Word count: 233 words
Reading time: Less than 1 minute
If you build your vocabulary, you’ll not only benefit your reading, you’ll also become more precise in your writing. Here is my word of the week, liminality.
When I read liminality, an image of a doorway floated through my brain. Here is the sentence in which I recently encountered the word, in a Globe & Mail review of Rachel Cusk’s book Aftermath.
Cusk, too, thrives in liminality; it is precisely in unsettled, shifting terrain that her voice is most compelling and assured.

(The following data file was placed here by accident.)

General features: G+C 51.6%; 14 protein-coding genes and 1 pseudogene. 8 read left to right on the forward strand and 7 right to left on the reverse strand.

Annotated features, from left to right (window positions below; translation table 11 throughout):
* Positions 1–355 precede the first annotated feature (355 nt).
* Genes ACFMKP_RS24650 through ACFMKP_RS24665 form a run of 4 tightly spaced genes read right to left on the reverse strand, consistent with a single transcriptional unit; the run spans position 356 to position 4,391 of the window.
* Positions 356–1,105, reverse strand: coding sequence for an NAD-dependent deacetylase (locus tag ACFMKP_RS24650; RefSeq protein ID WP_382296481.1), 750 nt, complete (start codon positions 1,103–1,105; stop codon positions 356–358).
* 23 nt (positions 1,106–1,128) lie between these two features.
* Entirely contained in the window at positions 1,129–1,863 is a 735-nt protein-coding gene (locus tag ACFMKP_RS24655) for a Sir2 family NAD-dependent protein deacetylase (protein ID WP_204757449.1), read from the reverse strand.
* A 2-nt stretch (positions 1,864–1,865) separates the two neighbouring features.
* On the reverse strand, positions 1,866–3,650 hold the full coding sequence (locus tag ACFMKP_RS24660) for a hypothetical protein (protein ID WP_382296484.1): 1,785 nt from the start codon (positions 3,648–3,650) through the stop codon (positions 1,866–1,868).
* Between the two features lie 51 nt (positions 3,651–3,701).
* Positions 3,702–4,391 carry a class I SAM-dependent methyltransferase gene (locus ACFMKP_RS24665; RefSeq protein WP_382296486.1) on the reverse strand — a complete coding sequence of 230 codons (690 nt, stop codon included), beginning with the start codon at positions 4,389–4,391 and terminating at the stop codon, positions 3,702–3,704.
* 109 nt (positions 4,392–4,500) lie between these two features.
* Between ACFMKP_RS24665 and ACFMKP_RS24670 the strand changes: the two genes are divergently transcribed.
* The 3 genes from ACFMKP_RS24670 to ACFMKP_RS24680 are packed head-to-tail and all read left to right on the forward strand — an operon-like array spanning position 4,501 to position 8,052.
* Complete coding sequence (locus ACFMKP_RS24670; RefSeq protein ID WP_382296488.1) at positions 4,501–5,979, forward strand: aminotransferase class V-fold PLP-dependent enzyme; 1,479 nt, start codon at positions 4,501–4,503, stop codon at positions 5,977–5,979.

And, it turns out I was right. Well, sort of. The root, limen originates from Latin and means, “threshold, cross-piece or sill” — in other words, the bottom part of a doorway. But liminality has a more nuanced meaning. It was adopted by anthropology in 1909 and intended to describe the middle part of any coming-of-age-ritual. (Today, the day after Labour Day, think of children going to school for the first time.) Liminality is the time when a person is neither here nor there – not one thing or another, but, instead, in transition.
I like the way the sentence from the review, which was written by novelist Alison Pick, almost defines the term by referring to “unsettled, shifting terrain.”